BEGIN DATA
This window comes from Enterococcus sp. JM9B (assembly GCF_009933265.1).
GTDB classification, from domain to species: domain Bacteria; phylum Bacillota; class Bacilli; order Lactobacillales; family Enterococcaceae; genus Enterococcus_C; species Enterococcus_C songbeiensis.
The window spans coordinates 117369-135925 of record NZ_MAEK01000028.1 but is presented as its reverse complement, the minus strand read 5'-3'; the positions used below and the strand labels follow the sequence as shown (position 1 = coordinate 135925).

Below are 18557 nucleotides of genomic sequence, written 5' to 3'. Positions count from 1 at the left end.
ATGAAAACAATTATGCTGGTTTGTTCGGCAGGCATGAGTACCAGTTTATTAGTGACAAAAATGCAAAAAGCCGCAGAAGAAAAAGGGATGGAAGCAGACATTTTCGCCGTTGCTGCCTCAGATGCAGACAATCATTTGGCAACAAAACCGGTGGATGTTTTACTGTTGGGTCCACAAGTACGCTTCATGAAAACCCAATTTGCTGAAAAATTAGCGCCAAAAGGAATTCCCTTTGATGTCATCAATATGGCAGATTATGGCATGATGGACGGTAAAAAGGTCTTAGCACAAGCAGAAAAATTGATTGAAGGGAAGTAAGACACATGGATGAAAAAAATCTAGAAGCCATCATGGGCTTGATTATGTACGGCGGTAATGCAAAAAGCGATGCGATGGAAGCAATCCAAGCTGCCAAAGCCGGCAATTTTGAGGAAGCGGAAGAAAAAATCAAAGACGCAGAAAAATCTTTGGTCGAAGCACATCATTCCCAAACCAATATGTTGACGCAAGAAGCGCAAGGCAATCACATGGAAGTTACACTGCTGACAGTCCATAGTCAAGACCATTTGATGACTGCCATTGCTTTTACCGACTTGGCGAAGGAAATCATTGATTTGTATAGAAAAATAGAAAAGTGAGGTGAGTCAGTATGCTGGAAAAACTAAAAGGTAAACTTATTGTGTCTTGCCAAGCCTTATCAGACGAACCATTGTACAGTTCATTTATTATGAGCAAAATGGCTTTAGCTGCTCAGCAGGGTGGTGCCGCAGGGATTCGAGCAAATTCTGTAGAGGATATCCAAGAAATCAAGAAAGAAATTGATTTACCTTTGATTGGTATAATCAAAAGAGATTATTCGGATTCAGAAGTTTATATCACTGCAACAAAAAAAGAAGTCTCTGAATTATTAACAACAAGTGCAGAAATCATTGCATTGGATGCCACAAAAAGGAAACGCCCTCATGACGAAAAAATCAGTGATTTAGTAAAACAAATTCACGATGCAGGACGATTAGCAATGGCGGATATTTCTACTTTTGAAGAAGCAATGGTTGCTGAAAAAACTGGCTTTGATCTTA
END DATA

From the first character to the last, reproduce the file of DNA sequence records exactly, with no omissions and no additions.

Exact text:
This window comes from Enterococcus sp. JM9B (assembly GCF_009933265.1).
GTDB classification, from domain to species: domain Bacteria; phylum Bacillota; class Bacilli; order Lactobacillales; family Enterococcaceae; genus Enterococcus_C; species Enterococcus_C songbeiensis.
The window spans coordinates 117369-135925 of record NZ_MAEK01000028.1 but is presented as its reverse complement, the minus strand read 5'-3'; the positions used below and the strand labels follow the sequence as shown (position 1 = coordinate 135925).

Below are 18557 nucleotides of genomic sequence, written 5' to 3'. Positions count from 1 at the left end.
ATGAAAACAATTATGCTGGTTTGTTCGGCAGGCATGAGTACCAGTTTATTAGTGACAAAAATGCAAAAAGCCGCAGAAGAAAAAGGGATGGAAGCAGACATTTTCGCCGTTGCTGCCTCAGATGCAGACAATCATTTGGCAACAAAACCGGTGGATGTTTTACTGTTGGGTCCACAAGTACGCTTCATGAAAACCCAATTTGCTGAAAAATTAGCGCCAAAAGGAATTCCCTTTGATGTCATCAATATGGCAGATTATGGCATGATGGACGGTAAAAAGGTCTTAGCACAAGCAGAAAAATTGATTGAAGGGAAGTAAGACACATGGATGAAAAAAATCTAGAAGCCATCATGGGCTTGATTATGTACGGCGGTAATGCAAAAAGCGATGCGATGGAAGCAATCCAAGCTGCCAAAGCCGGCAATTTTGAGGAAGCGGAAGAAAAAATCAAAGACGCAGAAAAATCTTTGGTCGAAGCACATCATTCCCAAACCAATATGTTGACGCAAGAAGCGCAAGGCAATCACATGGAAGTTACACTGCTGACAGTCCATAGTCAAGACCATTTGATGACTGCCATTGCTTTTACCGACTTGGCGAAGGAAATCATTGATTTGTATAGAAAAATAGAAAAGTGAGGTGAGTCAGTATGCTGGAAAAACTAAAAGGTAAACTTATTGTGTCTTGCCAAGCCTTATCAGACGAACCATTGTACAGTTCATTTATTATGAGCAAAATGGCTTTAGCTGCTCAGCAGGGTGGTGCCGCAGGGATTCGAGCAAATTCTGTAGAGGATATCCAAGAAATCAAGAAAGAAATTGATTTACCTTTGATTGGTATAATCAAAAGAGATTATTCGGATTCAGAAGTTTATATCACTGCAACAAAAAAAGAAGTCTCTGAATTATTAACAACAAGTGCAGAAATCATTGCATTGGATGCCACAAAAAGGAAACGCCCTCATGACGAAAAAATCAGTGATTTAGTAAAACAAATTCACGATGCAGGACGATTAGCAATGGCGGATATTTCTACTTTTGAAGAAGCAATGGTTGCTGAAAAAACTGGCTTTGATCTTA